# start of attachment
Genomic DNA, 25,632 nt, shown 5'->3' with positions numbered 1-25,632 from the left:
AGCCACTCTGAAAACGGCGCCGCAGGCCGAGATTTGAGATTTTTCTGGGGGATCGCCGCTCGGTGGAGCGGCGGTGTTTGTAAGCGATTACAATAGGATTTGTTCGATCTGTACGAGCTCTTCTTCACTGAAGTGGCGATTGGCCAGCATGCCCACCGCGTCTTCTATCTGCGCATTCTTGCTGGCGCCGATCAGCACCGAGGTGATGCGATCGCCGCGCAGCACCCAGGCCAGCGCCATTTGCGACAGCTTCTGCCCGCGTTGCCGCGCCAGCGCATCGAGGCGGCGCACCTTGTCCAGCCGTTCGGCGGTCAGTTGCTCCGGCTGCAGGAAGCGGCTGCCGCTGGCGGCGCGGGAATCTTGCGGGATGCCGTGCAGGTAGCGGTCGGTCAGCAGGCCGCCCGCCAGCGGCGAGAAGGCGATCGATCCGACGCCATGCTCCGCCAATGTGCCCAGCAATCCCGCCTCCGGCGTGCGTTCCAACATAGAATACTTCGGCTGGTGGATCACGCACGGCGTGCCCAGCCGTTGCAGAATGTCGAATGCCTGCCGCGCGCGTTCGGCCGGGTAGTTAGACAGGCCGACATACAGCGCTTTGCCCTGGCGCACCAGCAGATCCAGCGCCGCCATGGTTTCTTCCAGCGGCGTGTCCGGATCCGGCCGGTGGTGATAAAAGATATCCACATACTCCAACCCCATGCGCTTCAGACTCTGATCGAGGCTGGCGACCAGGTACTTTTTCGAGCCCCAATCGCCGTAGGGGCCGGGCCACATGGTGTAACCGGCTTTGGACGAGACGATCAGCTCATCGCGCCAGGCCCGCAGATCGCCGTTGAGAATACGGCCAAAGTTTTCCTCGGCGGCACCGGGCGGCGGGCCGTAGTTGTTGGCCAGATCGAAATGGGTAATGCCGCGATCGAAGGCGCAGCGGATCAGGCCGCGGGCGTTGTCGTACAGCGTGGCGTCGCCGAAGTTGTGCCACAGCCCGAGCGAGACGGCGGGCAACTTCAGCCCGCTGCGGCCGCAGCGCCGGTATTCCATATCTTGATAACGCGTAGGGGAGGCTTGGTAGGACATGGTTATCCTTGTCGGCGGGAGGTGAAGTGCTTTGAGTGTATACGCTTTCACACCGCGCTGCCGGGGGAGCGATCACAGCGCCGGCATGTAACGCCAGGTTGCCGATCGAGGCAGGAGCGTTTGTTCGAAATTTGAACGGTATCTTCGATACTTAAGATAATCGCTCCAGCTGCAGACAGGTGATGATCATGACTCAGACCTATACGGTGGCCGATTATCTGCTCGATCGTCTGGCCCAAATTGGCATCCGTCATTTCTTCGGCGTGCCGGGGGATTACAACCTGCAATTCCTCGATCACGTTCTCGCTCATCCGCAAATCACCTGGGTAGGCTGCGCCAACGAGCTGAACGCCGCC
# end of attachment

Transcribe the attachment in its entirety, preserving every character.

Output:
Genomic DNA, 25,632 nt, shown 5'->3' with positions numbered 1-25,632 from the left:
AGCCACTCTGAAAACGGCGCCGCAGGCCGAGATTTGAGATTTTTCTGGGGGATCGCCGCTCGGTGGAGCGGCGGTGTTTGTAAGCGATTACAATAGGATTTGTTCGATCTGTACGAGCTCTTCTTCACTGAAGTGGCGATTGGCCAGCATGCCCACCGCGTCTTCTATCTGCGCATTCTTGCTGGCGCCGATCAGCACCGAGGTGATGCGATCGCCGCGCAGCACCCAGGCCAGCGCCATTTGCGACAGCTTCTGCCCGCGTTGCCGCGCCAGCGCATCGAGGCGGCGCACCTTGTCCAGCCGTTCGGCGGTCAGTTGCTCCGGCTGCAGGAAGCGGCTGCCGCTGGCGGCGCGGGAATCTTGCGGGATGCCGTGCAGGTAGCGGTCGGTCAGCAGGCCGCCCGCCAGCGGCGAGAAGGCGATCGATCCGACGCCATGCTCCGCCAATGTGCCCAGCAATCCCGCCTCCGGCGTGCGTTCCAACATAGAATACTTCGGCTGGTGGATCACGCACGGCGTGCCCAGCCGTTGCAGAATGTCGAATGCCTGCCGCGCGCGTTCGGCCGGGTAGTTAGACAGGCCGACATACAGCGCTTTGCCCTGGCGCACCAGCAGATCCAGCGCCGCCATGGTTTCTTCCAGCGGCGTGTCCGGATCCGGCCGGTGGTGATAAAAGATATCCACATACTCCAACCCCATGCGCTTCAGACTCTGATCGAGGCTGGCGACCAGGTACTTTTTCGAGCCCCAATCGCCGTAGGGGCCGGGCCACATGGTGTAACCGGCTTTGGACGAGACGATCAGCTCATCGCGCCAGGCCCGCAGATCGCCGTTGAGAATACGGCCAAAGTTTTCCTCGGCGGCACCGGGCGGCGGGCCGTAGTTGTTGGCCAGATCGAAATGGGTAATGCCGCGATCGAAGGCGCAGCGGATCAGGCCGCGGGCGTTGTCGTACAGCGTGGCGTCGCCGAAGTTGTGCCACAGCCCGAGCGAGACGGCGGGCAACTTCAGCCCGCTGCGGCCGCAGCGCCGGTATTCCATATCTTGATAACGCGTAGGGGAGGCTTGGTAGGACATGGTTATCCTTGTCGGCGGGAGGTGAAGTGCTTTGAGTGTATACGCTTTCACACCGCGCTGCCGGGGGAGCGATCACAGCGCCGGCATGTAACGCCAGGTTGCCGATCGAGGCAGGAGCGTTTGTTCGAAATTTGAACGGTATCTTCGATACTTAAGATAATCGCTCCAGCTGCAGACAGGTGATGATCATGACTCAGACCTATACGGTGGCCGATTATCTGCTCGATCGTCTGGCCCAAATTGGCATCCGTCATTTCTTCGGCGTGCCGGGGGATTACAACCTGCAATTCCTCGATCACGTTCTCGCTCATCCGCAAATCACCTGGGTAGGCTGCGCCAACGAGCTGAACGCCGCC